Commodity Futures Trading Commission member Michael V. Dunn said Wednesday that the regulator cannot fulfill its new duties under the Dodd-Frank Wall Street Reform Act unless it gets more funding.

“We lack the staff and resources necessary to both implement Dodd-Frank and continue to fulfill our pre-Dodd-Frank duties under the Commodity Exchange Act,’’ he said at a CFTC meeting on implementing the Dodd-Frank Act. “Without additional funding, the strain will only become worse in July, when much of Dodd-Frank goes into effect.’’

The CFTC, for instance, is responsible for overseeing the establishment and regulation of new exchanges and execution facilities for the trading of standardized credit default swaps. Such swaps, largely unregulated and almost entirely custom in nature, contributed in a fundamental way to the 2008 global financial crisis. The swaps were used to lay off risk on complex derivative securities to insurer American International Group, in particular, which consumed tens of billions of dollars in bailout money as the crisis erupted.

Earlier this month, the SEC issued a study that flatly told Congress it doesn’t have the resources to oversee advisors. The regulator said that lawmakers best option is to empower a self-regulatory organization such as FINRA to do the job.

Saturday, the SEC also issued a report that showed that the complexity of reviewing brokerage operations already has meant a drastic drop in the number of examinations each year, since 2008.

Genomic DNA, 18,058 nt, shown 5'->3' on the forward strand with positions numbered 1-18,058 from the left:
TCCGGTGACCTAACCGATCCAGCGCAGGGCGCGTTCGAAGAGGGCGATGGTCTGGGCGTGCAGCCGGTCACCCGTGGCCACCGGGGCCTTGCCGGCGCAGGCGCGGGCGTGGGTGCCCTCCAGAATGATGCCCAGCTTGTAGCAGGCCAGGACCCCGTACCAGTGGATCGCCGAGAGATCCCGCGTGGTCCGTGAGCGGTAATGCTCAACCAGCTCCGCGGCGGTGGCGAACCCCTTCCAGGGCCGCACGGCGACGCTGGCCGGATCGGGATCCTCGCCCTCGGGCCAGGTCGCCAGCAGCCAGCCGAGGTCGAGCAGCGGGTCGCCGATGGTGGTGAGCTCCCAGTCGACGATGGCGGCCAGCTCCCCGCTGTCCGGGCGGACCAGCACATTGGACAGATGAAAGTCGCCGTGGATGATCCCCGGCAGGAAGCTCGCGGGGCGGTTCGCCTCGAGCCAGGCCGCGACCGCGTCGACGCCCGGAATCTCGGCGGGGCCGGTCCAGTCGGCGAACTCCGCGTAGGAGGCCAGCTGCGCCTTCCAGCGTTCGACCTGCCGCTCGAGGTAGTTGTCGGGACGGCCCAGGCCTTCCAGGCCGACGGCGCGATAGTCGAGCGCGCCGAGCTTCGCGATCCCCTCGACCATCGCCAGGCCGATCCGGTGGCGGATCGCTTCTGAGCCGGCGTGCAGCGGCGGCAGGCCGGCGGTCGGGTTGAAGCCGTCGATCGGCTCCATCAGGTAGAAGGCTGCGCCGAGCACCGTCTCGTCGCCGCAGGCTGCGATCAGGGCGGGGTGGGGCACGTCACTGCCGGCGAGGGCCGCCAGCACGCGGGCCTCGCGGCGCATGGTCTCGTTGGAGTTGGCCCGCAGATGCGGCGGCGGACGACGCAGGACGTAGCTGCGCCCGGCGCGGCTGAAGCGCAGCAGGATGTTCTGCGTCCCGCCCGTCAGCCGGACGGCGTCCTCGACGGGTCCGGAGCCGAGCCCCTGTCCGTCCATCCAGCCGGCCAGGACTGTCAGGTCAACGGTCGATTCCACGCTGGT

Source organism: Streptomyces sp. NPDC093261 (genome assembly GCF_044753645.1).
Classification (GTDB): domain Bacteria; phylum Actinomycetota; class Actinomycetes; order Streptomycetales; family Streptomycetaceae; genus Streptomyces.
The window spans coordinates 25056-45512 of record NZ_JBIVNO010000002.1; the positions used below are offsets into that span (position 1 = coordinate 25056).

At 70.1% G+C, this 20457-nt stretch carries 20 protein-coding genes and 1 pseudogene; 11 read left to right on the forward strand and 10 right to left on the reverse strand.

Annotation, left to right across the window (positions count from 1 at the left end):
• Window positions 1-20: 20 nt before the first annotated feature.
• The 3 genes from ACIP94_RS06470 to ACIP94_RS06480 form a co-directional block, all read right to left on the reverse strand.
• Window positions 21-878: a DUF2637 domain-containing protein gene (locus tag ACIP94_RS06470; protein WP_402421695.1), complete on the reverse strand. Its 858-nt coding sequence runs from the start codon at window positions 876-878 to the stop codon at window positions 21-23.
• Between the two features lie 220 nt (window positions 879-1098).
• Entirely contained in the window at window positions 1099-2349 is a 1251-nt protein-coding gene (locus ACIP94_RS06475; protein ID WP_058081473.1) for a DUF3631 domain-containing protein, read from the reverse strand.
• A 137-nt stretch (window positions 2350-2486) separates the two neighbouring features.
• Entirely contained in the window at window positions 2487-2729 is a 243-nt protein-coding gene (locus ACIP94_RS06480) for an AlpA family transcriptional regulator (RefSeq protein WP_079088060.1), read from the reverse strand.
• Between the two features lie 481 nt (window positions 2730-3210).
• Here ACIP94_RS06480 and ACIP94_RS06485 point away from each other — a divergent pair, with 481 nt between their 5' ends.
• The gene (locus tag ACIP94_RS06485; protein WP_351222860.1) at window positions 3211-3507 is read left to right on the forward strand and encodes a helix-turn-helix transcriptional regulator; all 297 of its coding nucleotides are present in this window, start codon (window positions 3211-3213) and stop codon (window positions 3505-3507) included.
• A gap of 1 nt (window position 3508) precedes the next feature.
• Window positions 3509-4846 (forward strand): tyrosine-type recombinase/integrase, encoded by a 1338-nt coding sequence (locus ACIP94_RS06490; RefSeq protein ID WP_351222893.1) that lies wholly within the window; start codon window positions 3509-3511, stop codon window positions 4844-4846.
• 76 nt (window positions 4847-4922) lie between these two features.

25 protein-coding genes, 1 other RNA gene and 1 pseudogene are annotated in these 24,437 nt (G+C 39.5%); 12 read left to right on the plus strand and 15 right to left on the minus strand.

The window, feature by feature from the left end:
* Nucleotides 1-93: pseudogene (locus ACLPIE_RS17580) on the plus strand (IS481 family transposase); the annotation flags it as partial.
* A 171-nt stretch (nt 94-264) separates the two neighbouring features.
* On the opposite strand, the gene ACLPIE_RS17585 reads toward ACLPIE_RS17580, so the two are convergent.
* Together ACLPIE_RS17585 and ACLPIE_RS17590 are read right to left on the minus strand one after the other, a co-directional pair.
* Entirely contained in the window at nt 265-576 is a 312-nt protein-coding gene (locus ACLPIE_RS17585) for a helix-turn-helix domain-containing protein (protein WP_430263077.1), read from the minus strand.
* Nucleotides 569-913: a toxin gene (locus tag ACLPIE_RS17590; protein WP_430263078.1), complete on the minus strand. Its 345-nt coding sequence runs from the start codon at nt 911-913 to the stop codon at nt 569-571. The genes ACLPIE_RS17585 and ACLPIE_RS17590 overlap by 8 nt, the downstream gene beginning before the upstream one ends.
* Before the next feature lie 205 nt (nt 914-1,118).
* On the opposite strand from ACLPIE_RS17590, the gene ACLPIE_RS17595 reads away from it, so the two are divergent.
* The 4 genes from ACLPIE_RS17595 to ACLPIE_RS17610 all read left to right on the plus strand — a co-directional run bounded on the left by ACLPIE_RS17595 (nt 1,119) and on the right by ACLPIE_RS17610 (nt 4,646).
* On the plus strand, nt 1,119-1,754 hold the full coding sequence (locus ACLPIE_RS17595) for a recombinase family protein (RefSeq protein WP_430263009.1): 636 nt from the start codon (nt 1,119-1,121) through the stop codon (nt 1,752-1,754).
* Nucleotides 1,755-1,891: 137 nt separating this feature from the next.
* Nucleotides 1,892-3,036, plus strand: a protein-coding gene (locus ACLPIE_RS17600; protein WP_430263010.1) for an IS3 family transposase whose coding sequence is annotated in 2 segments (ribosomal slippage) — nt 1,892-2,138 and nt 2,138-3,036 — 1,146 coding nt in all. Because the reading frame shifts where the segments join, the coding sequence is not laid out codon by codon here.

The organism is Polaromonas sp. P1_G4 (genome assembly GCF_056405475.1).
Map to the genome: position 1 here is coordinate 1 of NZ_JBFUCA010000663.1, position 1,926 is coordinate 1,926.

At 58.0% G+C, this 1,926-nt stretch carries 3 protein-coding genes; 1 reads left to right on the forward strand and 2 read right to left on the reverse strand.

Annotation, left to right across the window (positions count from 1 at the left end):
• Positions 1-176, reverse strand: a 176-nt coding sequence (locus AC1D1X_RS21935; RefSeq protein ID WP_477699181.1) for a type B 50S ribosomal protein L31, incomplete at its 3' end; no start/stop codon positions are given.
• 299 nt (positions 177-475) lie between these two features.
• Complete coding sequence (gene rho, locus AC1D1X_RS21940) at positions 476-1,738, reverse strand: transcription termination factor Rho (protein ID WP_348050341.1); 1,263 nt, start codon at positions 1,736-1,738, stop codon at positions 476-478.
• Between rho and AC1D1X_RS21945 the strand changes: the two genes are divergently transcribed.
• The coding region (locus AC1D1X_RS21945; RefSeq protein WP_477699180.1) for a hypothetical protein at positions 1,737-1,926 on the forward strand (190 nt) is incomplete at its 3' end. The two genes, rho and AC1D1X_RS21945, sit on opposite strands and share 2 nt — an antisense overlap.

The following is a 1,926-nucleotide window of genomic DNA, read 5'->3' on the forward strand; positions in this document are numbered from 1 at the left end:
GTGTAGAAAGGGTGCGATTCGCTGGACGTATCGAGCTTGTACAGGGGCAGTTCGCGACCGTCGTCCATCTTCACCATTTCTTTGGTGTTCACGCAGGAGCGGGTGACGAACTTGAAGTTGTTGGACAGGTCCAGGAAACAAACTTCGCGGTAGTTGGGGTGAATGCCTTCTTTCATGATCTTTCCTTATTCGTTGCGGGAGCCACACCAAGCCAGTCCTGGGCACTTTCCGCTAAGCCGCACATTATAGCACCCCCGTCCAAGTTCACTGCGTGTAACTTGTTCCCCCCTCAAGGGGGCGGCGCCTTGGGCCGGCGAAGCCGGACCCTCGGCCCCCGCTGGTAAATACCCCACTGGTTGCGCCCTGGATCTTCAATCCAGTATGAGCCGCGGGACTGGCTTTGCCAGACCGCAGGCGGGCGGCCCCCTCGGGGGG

And Tuesday, CFTC Commissioner Scott O’Malia that new rules spawned by the Dodd-Frank Wall Street Reform Act could make it "too costly to clear" credit default and other swaps.

And he said budget cuts already contemplated would hurt its ability to keep track of what’s going on in commodities markets.

"Drastic cutbacks in technology will reduce our investment in data storage to the point where the commission is estimated to run out of data storage by October of this year,'' he said. "The decision has also been made to slow down the development of our automated trade surveillance system and automation of all forms, which is long overdue."

From the outset of this rulemaking process, I have expressed my concern that our budget crisis would move us from a principles based regulatory regime to a restrictive regime,’’ Dunn said Wednesday. “Without additional funding, we cannot acquire the human and technical resources for optimal regulatory oversight. I fear the result will be a restrictive regulatory regime that will have a negative impact on both the futures and swaps industries in the United States.